Oranges and lemons are among the most eaten fruits on the planet. Few will, however, make use of their peels which end up being thrown away. Instead of simply throwing them away, you can compost them since they have many benefits to the compost pit and your garden.
Citrus fruits and their remnants introduce minerals such as potassium, phosphorus and nitrogen in the pile of dirt, deter pests and animals owing to their strong scent, and quickly break down hence not a threat to the environment.
The process of composting citrus fruits is quite easy and straightforward since it doesn’t involve any complex procedures. You should, however, be careful not to put citrus fruits in a worm bin as some worms can be hurt by the fruits.
Can you compost citrus?
Yes. You can indeed compost citrus. This can either be citrus peels or whole fruits. Since the fruit is often eaten, it’s the peels that will likely find their way to the compost.
There is no specific method to composting citrus fruits since they can be simply thrown into the pit with the rest of the waste. The citrus fruits (and other fruits) make up the green part of the compost and can be composted properly with the following tips:
- Speed up the composting process by cutting the citrus fruits into small bits.
- Every few weeks, turn the compost pit to keep it hot at all times. This helps prevent the growth of mold on the peels.
- For those who frequently have citrus peels on their hands, add some grass clippings on the compost to maintain a healthy balance of acidity.
- Make the compost pit at least 1 part greens, 3 parts browns and some water. It shouldn’t be too much water. Just enough to keep it in good composting condition. You can test for that by squeezing a small part of the compost in your hand. If the squeeze yields some juice, it’s too wet. If it instead falls apart when squeezed, it’s too dry.
- A compost is made up of reasonable parts of air, water, carbon (dry materials such as cardboard, newspapers) and nitrogen (wet materials such as fruits and vegetables).
- Dry out the citrus peels before composting them especially in the cold months of the year.
- Only add things that have ‘lived’ into your compost pit. These are items that grew in the soil, tree or other area. Keep away from plastics and other inorganic items. Cardboard and newspapers are basically dead wood and thus fall under the ‘living’ category. Cotton cloths are also compostable.
- When adding these materials, always ensure the hip has enough aeration to aid in the composting process.
These tips help you make the most of the peels in terms of composting them.
Can you put citrus in a worm bin?
There are some worms in a vermicompost that aren’t so good at dealing with citrus fruits. These worms can either avoid the citrus altogether, or can be harmed by the acid in the fruits.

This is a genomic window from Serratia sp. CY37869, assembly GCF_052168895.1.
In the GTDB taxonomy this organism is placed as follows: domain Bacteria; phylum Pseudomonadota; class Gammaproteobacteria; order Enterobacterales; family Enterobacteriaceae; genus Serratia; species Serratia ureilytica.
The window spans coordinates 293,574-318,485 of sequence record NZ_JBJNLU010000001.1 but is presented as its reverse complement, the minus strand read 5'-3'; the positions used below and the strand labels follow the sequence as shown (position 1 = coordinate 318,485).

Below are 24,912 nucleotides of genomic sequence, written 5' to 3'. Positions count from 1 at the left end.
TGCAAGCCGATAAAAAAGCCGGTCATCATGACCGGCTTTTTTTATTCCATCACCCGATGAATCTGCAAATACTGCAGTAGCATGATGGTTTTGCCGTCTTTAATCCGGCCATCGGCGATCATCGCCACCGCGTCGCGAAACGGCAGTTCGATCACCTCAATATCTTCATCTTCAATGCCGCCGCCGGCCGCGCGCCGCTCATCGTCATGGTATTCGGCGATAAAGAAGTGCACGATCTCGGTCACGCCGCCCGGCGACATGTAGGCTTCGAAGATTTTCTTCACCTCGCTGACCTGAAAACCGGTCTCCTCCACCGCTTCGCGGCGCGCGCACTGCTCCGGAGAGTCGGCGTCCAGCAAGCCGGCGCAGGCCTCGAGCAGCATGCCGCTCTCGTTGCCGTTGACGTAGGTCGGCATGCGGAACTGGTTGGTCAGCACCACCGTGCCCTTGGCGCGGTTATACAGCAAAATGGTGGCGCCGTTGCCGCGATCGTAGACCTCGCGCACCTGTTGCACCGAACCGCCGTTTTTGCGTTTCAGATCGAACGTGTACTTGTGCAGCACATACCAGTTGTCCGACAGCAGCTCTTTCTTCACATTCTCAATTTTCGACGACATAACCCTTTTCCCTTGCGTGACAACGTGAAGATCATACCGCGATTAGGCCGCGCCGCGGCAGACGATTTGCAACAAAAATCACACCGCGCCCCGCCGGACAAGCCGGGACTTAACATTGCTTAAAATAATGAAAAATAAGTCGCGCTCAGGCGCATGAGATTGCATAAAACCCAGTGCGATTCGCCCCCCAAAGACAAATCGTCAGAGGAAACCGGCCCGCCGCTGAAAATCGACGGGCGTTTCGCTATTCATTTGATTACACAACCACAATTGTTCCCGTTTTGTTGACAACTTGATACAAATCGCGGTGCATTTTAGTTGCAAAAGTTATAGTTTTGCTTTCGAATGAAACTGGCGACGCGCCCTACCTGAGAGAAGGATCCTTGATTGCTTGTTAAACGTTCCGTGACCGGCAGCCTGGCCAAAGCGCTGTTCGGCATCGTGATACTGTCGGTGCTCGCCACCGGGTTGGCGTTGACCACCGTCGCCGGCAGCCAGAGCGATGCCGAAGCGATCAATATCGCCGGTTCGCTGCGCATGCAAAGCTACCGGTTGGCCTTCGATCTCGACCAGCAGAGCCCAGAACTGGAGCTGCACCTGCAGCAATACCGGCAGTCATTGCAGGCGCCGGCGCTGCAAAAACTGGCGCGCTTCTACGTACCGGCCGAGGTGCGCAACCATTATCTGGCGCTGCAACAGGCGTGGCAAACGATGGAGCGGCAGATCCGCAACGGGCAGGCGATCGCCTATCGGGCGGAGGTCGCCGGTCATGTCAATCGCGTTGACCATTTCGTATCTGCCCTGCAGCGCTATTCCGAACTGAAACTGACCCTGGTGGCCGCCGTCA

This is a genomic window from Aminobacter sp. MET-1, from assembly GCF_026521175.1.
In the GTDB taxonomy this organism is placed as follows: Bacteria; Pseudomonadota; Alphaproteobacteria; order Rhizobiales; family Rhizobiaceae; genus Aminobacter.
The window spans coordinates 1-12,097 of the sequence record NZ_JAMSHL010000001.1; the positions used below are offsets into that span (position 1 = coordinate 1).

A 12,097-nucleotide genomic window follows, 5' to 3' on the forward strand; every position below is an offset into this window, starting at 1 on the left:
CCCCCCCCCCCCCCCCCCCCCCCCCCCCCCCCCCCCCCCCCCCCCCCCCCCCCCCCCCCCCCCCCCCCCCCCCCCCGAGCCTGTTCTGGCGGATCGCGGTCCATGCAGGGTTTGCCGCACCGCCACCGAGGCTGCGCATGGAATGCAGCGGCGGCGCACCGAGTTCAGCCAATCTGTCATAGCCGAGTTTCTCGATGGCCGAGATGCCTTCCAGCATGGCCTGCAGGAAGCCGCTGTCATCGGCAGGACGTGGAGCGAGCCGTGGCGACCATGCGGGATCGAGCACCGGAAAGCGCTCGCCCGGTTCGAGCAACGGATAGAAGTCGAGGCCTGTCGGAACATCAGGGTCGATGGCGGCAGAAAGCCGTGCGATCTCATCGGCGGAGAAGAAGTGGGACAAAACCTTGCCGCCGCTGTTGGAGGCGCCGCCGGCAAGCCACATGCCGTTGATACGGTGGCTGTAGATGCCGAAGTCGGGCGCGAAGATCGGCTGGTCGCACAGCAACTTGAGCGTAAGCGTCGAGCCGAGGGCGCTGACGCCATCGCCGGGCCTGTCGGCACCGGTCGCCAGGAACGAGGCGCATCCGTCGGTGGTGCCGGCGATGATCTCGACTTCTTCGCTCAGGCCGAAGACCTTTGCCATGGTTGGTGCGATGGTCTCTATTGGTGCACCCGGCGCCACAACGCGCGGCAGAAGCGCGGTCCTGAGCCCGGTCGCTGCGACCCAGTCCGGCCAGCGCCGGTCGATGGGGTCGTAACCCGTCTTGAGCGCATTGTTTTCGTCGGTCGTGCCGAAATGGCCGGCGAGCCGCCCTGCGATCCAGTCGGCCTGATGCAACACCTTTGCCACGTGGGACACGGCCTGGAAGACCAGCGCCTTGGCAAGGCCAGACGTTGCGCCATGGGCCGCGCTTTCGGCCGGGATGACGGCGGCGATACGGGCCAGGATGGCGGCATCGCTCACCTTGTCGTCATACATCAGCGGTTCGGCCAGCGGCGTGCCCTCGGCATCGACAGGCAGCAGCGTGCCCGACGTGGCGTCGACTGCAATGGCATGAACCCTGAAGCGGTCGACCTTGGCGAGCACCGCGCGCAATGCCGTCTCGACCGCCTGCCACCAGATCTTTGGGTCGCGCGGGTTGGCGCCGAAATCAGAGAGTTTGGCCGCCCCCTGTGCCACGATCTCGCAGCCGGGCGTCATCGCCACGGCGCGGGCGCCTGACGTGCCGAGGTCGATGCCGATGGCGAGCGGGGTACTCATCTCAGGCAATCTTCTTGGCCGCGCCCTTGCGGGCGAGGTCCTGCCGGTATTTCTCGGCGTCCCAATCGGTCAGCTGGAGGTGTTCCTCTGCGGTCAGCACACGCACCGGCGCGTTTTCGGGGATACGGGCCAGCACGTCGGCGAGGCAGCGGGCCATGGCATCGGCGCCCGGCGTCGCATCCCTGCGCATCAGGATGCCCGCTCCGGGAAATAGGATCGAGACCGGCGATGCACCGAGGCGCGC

This is especially the case when the compost has too much of the fruits. This introduces too much acid into the compost. This can affect other organisms in the compost such as the healthy bacteria.
Can you put too much citrus in your compost?
Even when you’re not vermicomposting, too much citrus in a compost pit isn’t healthy. Usually, citrus fruits are mildly acidic in that they can compost without affecting the rest of the pile.
Too much of the fruits make the acidity of the compost quite high. This affects the composting process especially the microorganisms that carry out the process. If left acidic for too long, the acid can adversely affect the process to the extent that it stops.
You can keep the compost in good condition by adding only a reasonable amount of citrus fruits and peels (1 part greens + 3 parts browns + water). If you’ve already exceeded this ratio, you can add grass clippings to the compost. It’ll balance out the acidity.
With the right amount of citrus in your compost, the pit should have a fruity smell. If there’s too much of it, it’ll have an unpleasant odor.
Benefits of adding orange and lemon peels to your compost
Lemon, orange and peels from other citrus fruits have the following benefits in the compost:
- They add minerals such as potassium, phosphorus and nitrogen to make the compost nutritious. These minerals also speed up the composting process.
- The strong citrus scent deters animals and pests from the compost pile. You’ll thus not see flies and rodents in it.
- They break down completely thus not a risk to the environment.
- Citrus fruits heat up the compost speeding up the composition process.
- The same heat is enough to kill off any seeds in the compost pile. This prevents their germination once you place the compost in your garden.
Done the correct way, citrus composting has many benefits for your compost hip and the garden when you finally use the compost material as manure.
My name is Alex K. Worley. I am a web geek who loves gardening and connecting with nature. I maintain a small backyard organic garden from which I source most of my green food. I hope to help you learn something new about gardening.